Book review: The World And All That It Holds, by Aleksandar Hemon

Charting the journey of a Jewish apothecary from Sarajevo in 1914 to Shanghai in 1932 and beyond, this new novel from Aleksandar Hemon is a masterpiece, writes Stuart Kelly

One of the joys of reviewing, particularly over a while, is discovering authors and watching their careers. I have always had a particular penchant – not exclusive, and not all-encompassing – for the more askance kinds of English-language fiction from beyond these shores. It has been reading, observing and sometimes writing on such writers as Gary Schteyngart, Lydia Millet, Perceval Everett, Shalom Auslander and Emily St John Mandel that has seen me through the wearisome, the second-hand and the outright not-even-wrong.

Among my personal pantheon is Aleksandar Hemon. His new novel might well be the one that moves him from “quirky but interesting” to “mainstream and essential”. I have read almost all of Hemon I think, but it was The Lazarus Project that made me check out his backlist. The Book Of My Lives was one of the most heart-wrenching memoirs I have read; at around the same time we got The Making Of Zombie Wars, which did his trademark funny then poignant palmed card. The World And All That It Holds is something utterly other. It is vast, horrific, tender, exotic, mundane, dreamlike, all-too-real and I will never, ever forget it. In some ways it takes the novel back to its origins. As with Don Quixote, bemused idealists and weary chancers battle their own demons and the structures that would snuff out the world’s joy. Like Don Quixote it is cleverly self-referential and has lessons to impart.

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The origins of the plot can be summarised swiftly. Rafael Pinto is a Jewish apothecary, homosexual and morphine addict living in Sarajevo. It is 1914. He will later recount the chain of events leading to a certain bullet being fired towards a certain Archduke, although the veracity of the tale frays in its retelling. He is conscripted, and in Galicia in 1916 has fallen in, and in love with, Osman, a Muslim raconteur, entrepreneur and orphan. There is a delicacy about how those at the end of the Austro-Hungarian Empire viewed homosexuality. It is wise to be discreet, but this is a cosmopolitan, modern place. As Rafo says, with a lead-weight of unconscious irony, this is “a brand-new century, progress was everywhere to behold, the future was endless like the sea – nobody could see the end of it”. They can’t see that soon they will be skittering over a “snake ball of intestines” and a comrade’s “cretin brains”. The journey will spiral out through capture by the Russians, Tashkent, traversing the Taklamakan Desert, the horrors of Shanghai in 1932 under Japanese bombardment (remember, children, World War Two started in 1939) always yearning to be in Sarajevo, and always aware Sarajevo may no longer be there. There are some wonderful characters that flit through. Major Moser-Ethering, a British spy, appears under various guises and there is a horrendous encounter with one character and his Buddhist (!) allies, neatly introduced as “a century or so ago, the taking of Korla by Baron Teutenberg was a fabled massacre, but since then there has been so much killing all over the world it is barely remembered now”.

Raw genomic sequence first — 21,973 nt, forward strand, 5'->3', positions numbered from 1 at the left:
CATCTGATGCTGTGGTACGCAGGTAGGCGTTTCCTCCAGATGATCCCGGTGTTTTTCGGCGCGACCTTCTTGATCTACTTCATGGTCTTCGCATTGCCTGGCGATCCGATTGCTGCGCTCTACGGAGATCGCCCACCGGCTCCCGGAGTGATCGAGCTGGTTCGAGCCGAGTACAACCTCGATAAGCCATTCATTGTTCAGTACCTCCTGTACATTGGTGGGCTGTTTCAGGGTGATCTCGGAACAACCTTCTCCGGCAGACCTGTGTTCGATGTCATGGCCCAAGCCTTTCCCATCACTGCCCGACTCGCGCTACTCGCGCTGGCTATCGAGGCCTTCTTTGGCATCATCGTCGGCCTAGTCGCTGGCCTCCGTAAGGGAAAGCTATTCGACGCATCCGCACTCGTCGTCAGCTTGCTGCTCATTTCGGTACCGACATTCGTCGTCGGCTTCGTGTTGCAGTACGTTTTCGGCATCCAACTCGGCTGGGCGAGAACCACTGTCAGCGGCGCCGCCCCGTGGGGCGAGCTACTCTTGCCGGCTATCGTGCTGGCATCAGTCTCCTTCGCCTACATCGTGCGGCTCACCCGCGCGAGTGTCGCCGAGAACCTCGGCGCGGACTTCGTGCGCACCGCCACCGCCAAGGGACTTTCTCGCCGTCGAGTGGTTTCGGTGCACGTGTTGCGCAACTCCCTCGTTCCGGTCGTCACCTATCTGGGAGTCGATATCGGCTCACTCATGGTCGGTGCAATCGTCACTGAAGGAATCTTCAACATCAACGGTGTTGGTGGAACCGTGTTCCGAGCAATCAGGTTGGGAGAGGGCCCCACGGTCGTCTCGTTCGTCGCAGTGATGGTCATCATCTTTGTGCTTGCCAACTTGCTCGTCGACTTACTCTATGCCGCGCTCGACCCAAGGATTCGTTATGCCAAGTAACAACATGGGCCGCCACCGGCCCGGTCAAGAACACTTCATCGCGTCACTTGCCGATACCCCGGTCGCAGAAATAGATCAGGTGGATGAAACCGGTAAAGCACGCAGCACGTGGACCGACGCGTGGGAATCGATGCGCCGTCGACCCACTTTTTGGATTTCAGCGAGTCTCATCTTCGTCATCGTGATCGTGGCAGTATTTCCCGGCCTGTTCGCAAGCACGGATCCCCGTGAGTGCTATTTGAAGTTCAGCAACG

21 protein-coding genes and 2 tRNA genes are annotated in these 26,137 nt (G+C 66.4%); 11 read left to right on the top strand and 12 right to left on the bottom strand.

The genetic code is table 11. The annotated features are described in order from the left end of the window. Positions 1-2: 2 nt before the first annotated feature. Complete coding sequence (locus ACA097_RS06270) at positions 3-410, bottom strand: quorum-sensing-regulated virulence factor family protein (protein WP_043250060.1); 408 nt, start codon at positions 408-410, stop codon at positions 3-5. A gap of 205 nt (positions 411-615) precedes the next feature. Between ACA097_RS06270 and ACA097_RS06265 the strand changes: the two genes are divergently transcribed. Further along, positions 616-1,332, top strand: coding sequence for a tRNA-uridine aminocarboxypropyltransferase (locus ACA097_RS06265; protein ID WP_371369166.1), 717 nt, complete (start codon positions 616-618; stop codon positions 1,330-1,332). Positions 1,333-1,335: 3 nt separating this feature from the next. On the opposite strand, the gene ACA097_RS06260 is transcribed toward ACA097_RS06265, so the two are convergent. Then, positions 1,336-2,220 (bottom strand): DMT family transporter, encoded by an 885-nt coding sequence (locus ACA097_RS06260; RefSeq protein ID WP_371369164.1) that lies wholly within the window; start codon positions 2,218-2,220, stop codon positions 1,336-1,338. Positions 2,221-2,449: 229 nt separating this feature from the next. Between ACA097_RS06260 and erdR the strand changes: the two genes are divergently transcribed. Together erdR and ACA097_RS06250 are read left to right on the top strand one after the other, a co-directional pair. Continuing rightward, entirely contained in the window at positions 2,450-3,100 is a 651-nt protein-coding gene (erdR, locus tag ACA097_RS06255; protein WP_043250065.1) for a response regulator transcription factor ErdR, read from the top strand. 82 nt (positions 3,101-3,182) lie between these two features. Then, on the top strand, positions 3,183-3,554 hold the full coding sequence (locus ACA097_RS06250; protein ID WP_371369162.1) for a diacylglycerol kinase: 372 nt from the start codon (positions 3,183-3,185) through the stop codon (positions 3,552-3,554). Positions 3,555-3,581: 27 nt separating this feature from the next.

Aleksandar Hemon PIC: Timothy Hiatt/Getty ImagesAleksandar Hemon PIC: Timothy Hiatt/Getty Images
Aleksandar Hemon PIC: Timothy Hiatt/Getty Images

Three things distinguish this novel and make it exemplary. Firstly, given the multilingual nature of Sarajevo, it is key that the novel is as polyphonic and polyglot. There are scraps of German poetry, Yiddish proverbs, Spanjol – a Bosnian dialect, French, the braid of quotations from Moser-Ethering, Uighar, flickers of Chinese and Russian and more. But at crucial points Hemon will give the quote in the original, translate it within the text, and then it recurs, untranslated. The point, at once both education and moral, is “you have to remember”. Nowhere is this more evident than in the phrase “la gran eskuridad”, which has a shifting, even shifty meaning: the great darkness, the grand oblivion. There is a section on German words for specific wound entries – Kopfschuss being head-wound, Herzschuss, the heart, and as the reader learns we get the awful “Weltschuss”: the world-wound.

Who has harmed the world? Rafo is almost clear, and the second point is how theologically nuanced this bold book is. It even begins: “The Holy One kept creating worlds and destroying them, creating worlds and destroying them, and then, just before giving up, He finally came up with this one. And it could be much worse, this world and all that it holds...” The picaresque narrative is constantly interrupted with moments where God is beseeched, railed at, dismissed, speculated about and occasionally outright condemned. There is no coherence to Rafo’s fretting, but you do not expect sanity in the face of madness.

But thirdly and finally this is a human book. The reader cares about the characters and their fates. But the author is as uncaring as the God that Rafo tries to disbelieve in, since any idea of closure is foreclosed. It is very rare that I read a book and genuinely do not suspect, even if I do not yet know, the angles and trajectories along which the plot is heading. This threw me entirely. If you like things neat, then Hemon’s world is not one for you. I hope, though, hope and pray that people will read this, because I think it is a masterpiece.

The World And All That It Holds, by Aleksandar Hemon, Picador, £18.99